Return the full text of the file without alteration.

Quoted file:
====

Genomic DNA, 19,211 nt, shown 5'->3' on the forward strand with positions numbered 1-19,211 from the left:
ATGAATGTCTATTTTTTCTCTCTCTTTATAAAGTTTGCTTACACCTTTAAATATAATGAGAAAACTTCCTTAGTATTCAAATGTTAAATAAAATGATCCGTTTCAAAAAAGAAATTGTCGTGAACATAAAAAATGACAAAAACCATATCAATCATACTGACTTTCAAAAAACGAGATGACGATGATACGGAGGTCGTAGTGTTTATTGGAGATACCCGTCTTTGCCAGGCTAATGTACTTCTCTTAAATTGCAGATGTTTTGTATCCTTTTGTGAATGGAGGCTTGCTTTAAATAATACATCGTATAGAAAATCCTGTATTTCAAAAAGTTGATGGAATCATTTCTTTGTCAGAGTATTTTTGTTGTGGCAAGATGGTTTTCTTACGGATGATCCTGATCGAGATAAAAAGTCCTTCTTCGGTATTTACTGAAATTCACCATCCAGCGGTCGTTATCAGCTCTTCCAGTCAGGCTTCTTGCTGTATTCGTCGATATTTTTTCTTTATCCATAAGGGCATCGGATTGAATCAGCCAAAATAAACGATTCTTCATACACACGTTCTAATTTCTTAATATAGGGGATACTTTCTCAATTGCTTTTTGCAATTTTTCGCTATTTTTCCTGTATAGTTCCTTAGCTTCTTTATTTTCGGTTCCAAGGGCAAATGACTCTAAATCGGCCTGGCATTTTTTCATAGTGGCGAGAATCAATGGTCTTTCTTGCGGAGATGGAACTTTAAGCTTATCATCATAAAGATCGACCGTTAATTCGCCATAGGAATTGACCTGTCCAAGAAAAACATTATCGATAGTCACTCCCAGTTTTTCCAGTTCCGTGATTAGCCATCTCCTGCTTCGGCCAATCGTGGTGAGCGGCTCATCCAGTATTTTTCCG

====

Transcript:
Genomic DNA, 19,211 nt, shown 5'->3' on the forward strand with positions numbered 1-19,211 from the left:
ATGAATGTCTATTTTTTCTCTCTCTTTATAAAGTTTGCTTACACCTTTAAATATAATGAGAAAACTTCCTTAGTATTCAAATGTTAAATAAAATGATCCGTTTCAAAAAAGAAATTGTCGTGAACATAAAAAATGACAAAAACCATATCAATCATACTGACTTTCAAAAAACGAGATGACGATGATACGGAGGTCGTAGTGTTTATTGGAGATACCCGTCTTTGCCAGGCTAATGTACTTCTCTTAAATTGCAGATGTTTTGTATCCTTTTGTGAATGGAGGCTTGCTTTAAATAATACATCGTATAGAAAATCCTGTATTTCAAAAAGTTGATGGAATCATTTCTTTGTCAGAGTATTTTTGTTGTGGCAAGATGGTTTTCTTACGGATGATCCTGATCGAGATAAAAAGTCCTTCTTCGGTATTTACTGAAATTCACCATCCAGCGGTCGTTATCAGCTCTTCCAGTCAGGCTTCTTGCTGTATTCGTCGATATTTTTTCTTTATCCATAAGGGCATCGGATTGAATCAGCCAAAATAAACGATTCTTCATACACACGTTCTAATTTCTTAATATAGGGGATACTTTCTCAATTGCTTTTTGCAATTTTTCGCTATTTTTCCTGTATAGTTCCTTAGCTTCTTTATTTTCGGTTCCAAGGGCAAATGACTCTAAATCGGCCTGGCATTTTTTCATAGTGGCGAGAATCAATGGTCTTTCTTGCGGAGATGGAACTTTAAGCTTATCATCATAAAGATCGACCGTTAATTCGCCATAGGAATTGACCTGTCCAAGAAAAACATTATCGATAGTCACTCCCAGTTTTTCCAGTTCCGTGATTAGCCATCTCCTGCTTCGGCCAATCGTGGTGAGCGGCTCATCCAGTATTTTTCCG